From Overland Corner to Wellington, over three hundred and forty kilometres, the River Murray is carved deep into the landscape exposing thirty metre high pale yellow limestone cliffs.
The gorge is much deeper and wider than today’s relatively small river could create. Its origins lie in a wetter climate, a massive fault block and the palaeo megalake Bungunnia.
The Douglas Depression
In western Victoria an abandoned river connects the Sunset Country to the coast.
Now mostly filled in by sediment, the channel is hard to recognise on the ground. But this river used to drain the Murray-Darling Basin to the sea.
The Douglas Depression is over two hundred kilometres long. Commencing north of Wyperfeld National Park, it runs south to Douglas. It curves west around the resistant sandstone of Mount Arapiles, then continues south-west towards the coast. The depression is up to twenty kilometres wide but shallow – only thirty to fifty metres lower than the surrounding landscape. But it strongly influences present-day drainage systems. The Wimmera River, when it reaches the depression near Natimuk, turns north. The Glenelg River reaches the depression at Harrow and follows it south-west. Along its length are scattered shallow saline wetlands and lakes including Mitre Lake and White Lake in the south and the Wimmera Terminal Lakes in the north: Lake Hindmarsh, Lake Albacutya, Lake Agnes and the Wirrengren Plain.
Oblique Google Earth image of the Douglas Depression looking north from Balmoral.
Below the surface, the depression is carved up to forty metres into the surrounding geology. It cuts through the dune ridges of the Loxton Parilla Sands and deeper into the underlying limestone.
The western shore of Lake Hindmarsh where the Douglas Depression eroded a cliff into the Loxton Parilla Sands. Photo Lance Lloyd.
The depression was created over five million years ago and discharged to the sea near Portland.
This ancient River Murray was defeated by a tectonic shift.
The Padthway High is a fault block that stretches from the Grampians to the Mount Lofty Ranges, parallel to the coast.
Adapted from McLaren et al. (2011)
The block was raised 2.4 million years ago, raising with it the bed of the Douglas Depression. Flow from the Murray-Darling basin was gradually choked. With no outlet to the sea a vast freshwater lake was created inland.
Lake Bungunnia is the name given to the lake that extended over the lower Murray-Darling Basin between 2.4 million and 700,000 years ago. The lake initially extended from Swan Hill to Swan Reach, north to Menindie and south to Pinnaroo. At its greatest extent the lake covered 90,000 square km. Today’s largest freshwater lake, Lake Superior, is 82,000 square km.
We know the extent of Lake Bungunnia by the erosion of ancient shorelines and the characteristic grey-greenish clay of the lake bed. The clay has since mostly been buried by windblown sands.
But the lake continues to influence ecosystems today: Lake Tyrrell, the Raak Plain and Noora Basin are all formed on the exposed bed of Lake Bungunnia.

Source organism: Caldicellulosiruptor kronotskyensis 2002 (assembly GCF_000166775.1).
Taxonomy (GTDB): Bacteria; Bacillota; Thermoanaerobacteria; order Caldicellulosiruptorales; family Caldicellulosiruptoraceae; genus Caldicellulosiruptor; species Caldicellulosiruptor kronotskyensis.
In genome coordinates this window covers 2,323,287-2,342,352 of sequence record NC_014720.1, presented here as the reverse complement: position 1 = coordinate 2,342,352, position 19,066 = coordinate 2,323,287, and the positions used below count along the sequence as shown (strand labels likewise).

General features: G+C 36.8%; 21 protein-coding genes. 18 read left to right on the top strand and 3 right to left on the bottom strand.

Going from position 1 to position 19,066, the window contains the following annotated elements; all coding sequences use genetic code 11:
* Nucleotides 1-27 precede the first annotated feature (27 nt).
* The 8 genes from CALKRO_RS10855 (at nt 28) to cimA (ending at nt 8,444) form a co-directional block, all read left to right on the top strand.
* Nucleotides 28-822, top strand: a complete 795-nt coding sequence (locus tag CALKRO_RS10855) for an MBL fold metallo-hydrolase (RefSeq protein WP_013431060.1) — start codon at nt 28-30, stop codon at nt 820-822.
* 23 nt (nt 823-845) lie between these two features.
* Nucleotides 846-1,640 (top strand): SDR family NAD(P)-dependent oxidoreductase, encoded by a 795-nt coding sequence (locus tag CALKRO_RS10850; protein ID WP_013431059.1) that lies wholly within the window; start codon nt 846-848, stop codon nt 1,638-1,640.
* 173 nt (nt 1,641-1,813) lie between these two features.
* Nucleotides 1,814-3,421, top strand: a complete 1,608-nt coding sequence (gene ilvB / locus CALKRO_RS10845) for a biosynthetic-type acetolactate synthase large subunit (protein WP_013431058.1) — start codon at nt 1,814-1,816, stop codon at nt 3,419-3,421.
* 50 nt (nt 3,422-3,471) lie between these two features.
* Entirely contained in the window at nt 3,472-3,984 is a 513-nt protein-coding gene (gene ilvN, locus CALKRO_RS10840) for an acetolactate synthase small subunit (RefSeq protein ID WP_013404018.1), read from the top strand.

The River Murray Gorge
The maximum extent of Lake Bungunnia was determined by the crest of the Padthaway High. The lake reached a maximum extent in the wet climatic period near the start of its life, and peaked at seventy metres above current sea level. At this level the lake just overtopped the fault block at Swan Reach. This was enough to initiate flow to the sea and to start the erosion of a channel for the future River Murray.
Drier climatic conditions followed and the lake level dropped below the sill. But over the next 1.7 million years, during wet periods, the lake periodically overtopped the sill and reactivated and eroded the channel.
Adapted from McLaren et al. (2012)
At this time the sea level was at least one hundred metres lower than today and the coast was far off the shore of today’s Encounter Bay. This provided a steep gradient from the high point at Swan Reach to the river mouth. Lake outflows cut into the limestone of the fault block to create the Murray Gorge.
Oblique Google Earth image of the River Murray gorge looking upstream near Mannum. Vertical exaggeration x 3.
The gorge finally cut down to the level of Lake Bungunnia 700,000 years ago and drained it completely. But the river continued cutting upstream into the bed of the former lake, completing the gorge at Overland Corner.
The ecosystems we see today are the slowly evolving products of geological and geomorphic processes. We have a much better understanding of how ecosystems work and how to manage them when we understand their environmental setting.
Further Reading and Sources
Bowler, J. M., Kotsonis, A., and Lawrence, C. R. (2006). Environmental evolution of the mallee region, western Murray Basin. Proceedings of the Royal Society of Victoria 118: 161–210.
McLaren, S., Wallace, M.W., Gallagher, S.J., Miranda, J.A., Holdgate, G.R., Gow, L.J., Snowball, I. and Sandgren, P. (2011). Palaeogeographic, climatic and tectonic change in southeastern Australia: the Late Neogene evolution of the Murray Basin. Quaternary Science Reviews 30: 1086-1111.
McLaren, S., Wallace, M.W. and Reynolds, T. (2012). The Late Pleistocene evolution of palaeo megalake Bungunnia, southeastern Australia: A sedimentary record of fluctuating lake dynamics, climate change and the formation of the modern Murray River. Palaeogeography, Palaeoclimatology, Palaeoecology 317-318: 114-127.
Hill, P.J., De Deckker, P., von der Borch, C. and Murray-Wallace, C.V. (2009). Ancestral Murray River on the Lacepede Shelf, southern Australia: Late Quaternary migrations of a major river outlet and strand line development. Australian Journal of Earth Sciences 56: 135-157.